By Thomas Dalton
As one in every of America's "public intellectuals," John Dewey used to be engaged in a lifelong fight to appreciate the human brain and the character of human inquiry. in response to Thomas C. Dalton, the winning pursuit of this project demanded that Dewey turn into greater than only a thinker; it forced him to develop into completely conversant in the theories and techniques of physics, psychology, and neurosciences, in addition to develop into engaged in academic and social reform. Tapping archival resources and Dewey's wide correspondence, Dalton unearths that Dewey had shut own and highbrow ties to scientists and students who helped shape the mature expression of his notion. Dewey's relationships with F. M. Alexander, Henri Matisse, Niels Bohr, Myrtle McGraw, and Lawrence okay. Frank, between others, express how Dewey dispersed pragmatism all through American idea and tradition.
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Extra resources for Becoming John Dewey: Dilemmas of a Philosopher and Naturalist
The phenomenal properties of matter and energy could be known experientially, Dewey contended, even though their exact physical embodiment in space is indeterminate and undergoing a continuous process of displacement and transformation over time. The actual world in which we live, the world which extends continuously in space and time enabling us to possess a sense of self and identity, Dewey believed, hosted many other possible worlds of human experience, whose realization depends, in part, on the ingenuity of our minds and the ef¤cacy of our consciousnesses.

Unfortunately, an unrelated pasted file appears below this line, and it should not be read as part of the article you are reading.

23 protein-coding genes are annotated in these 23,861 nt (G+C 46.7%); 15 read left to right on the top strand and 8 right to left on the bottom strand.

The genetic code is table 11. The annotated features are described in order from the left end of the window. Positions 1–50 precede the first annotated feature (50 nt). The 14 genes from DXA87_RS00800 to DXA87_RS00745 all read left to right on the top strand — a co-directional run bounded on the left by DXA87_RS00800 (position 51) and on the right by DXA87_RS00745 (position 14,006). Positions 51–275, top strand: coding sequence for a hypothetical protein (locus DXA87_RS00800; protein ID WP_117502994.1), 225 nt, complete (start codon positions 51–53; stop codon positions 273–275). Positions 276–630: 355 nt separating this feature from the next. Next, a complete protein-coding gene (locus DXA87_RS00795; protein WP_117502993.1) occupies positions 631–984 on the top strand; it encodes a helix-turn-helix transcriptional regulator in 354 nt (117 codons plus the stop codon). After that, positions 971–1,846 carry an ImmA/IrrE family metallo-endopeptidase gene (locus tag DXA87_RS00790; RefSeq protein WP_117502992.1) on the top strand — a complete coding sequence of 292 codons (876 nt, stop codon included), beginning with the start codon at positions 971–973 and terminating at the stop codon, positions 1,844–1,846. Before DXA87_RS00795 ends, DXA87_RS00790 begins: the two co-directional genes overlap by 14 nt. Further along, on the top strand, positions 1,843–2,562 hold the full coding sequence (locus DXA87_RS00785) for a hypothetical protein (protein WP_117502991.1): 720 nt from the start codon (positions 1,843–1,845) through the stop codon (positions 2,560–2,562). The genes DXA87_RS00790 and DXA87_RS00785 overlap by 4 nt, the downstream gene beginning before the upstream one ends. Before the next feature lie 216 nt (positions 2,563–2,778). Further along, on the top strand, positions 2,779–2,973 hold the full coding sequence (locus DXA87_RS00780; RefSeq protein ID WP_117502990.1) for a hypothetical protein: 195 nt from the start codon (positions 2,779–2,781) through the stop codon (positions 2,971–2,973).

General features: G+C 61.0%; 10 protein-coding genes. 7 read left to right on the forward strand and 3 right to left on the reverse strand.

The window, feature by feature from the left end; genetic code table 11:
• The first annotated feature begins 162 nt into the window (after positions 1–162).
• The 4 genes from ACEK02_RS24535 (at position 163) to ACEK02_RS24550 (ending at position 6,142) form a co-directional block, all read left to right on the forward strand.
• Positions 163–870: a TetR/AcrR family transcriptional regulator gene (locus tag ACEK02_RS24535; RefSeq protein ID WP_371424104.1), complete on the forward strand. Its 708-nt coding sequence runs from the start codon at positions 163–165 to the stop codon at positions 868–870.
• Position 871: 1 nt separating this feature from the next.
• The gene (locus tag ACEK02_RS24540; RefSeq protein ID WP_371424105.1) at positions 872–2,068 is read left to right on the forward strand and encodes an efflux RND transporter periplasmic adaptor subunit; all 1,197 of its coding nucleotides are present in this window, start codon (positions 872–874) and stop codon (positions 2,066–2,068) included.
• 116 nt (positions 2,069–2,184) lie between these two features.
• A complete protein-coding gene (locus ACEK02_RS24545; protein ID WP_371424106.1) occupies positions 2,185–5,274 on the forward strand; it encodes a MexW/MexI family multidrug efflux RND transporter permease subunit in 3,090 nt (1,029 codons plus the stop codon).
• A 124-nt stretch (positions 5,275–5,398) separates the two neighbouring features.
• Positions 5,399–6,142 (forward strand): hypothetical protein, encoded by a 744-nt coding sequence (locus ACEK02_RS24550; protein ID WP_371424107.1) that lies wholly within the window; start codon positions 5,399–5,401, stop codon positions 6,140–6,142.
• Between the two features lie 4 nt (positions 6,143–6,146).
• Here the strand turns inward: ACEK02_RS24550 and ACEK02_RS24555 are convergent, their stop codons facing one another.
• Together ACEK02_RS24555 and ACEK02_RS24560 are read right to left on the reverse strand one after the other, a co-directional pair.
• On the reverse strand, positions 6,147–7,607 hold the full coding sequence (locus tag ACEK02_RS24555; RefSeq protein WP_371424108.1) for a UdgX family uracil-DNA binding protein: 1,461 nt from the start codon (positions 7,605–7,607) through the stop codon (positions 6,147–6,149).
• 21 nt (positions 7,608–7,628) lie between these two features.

Huxley’s enthusiasm for science and evolution led some theologians to conclude that Huxley was, in fact, proposing a materialist substitute for spiritual salvation—a kind of revivalist scientism shorn of the mysteries of divine intervention. 32 h u x ley ’s s e c u l a r s c ie nt i f ic c r e e d Dewey’s intellectual encounter with Huxley’s ideas during his junior year in high school contributed to a sense of urgency about the direction of his future studies. 33 Dewey was mesmerized. Huxley’s majestic portrayal of the human body as an exquisitely crafted equilibrium of anatomically distinct but functionally integrated processes was a revelation for Dewey.
7 Lucina was a devout Congregationalist who expected her sons to adopt the Calvinist creed in word and deed. Her strong religious convictions re®ected the con®icting currents of religious belief characteristic of the Reconstruction era. She was a member of the Universalist sect who occupied the liberal wing of Calvinism. Universalists rejected as elitist the doctrine of the elect, believing instead that God would forgive anyone who confessed their sins. This democratic conception of redemption was appealing because it was never too late, as Saint Augustine declared, to rectify one’s sins.
Becoming John Dewey: Dilemmas of a Philosopher and Naturalist by Thomas Dalton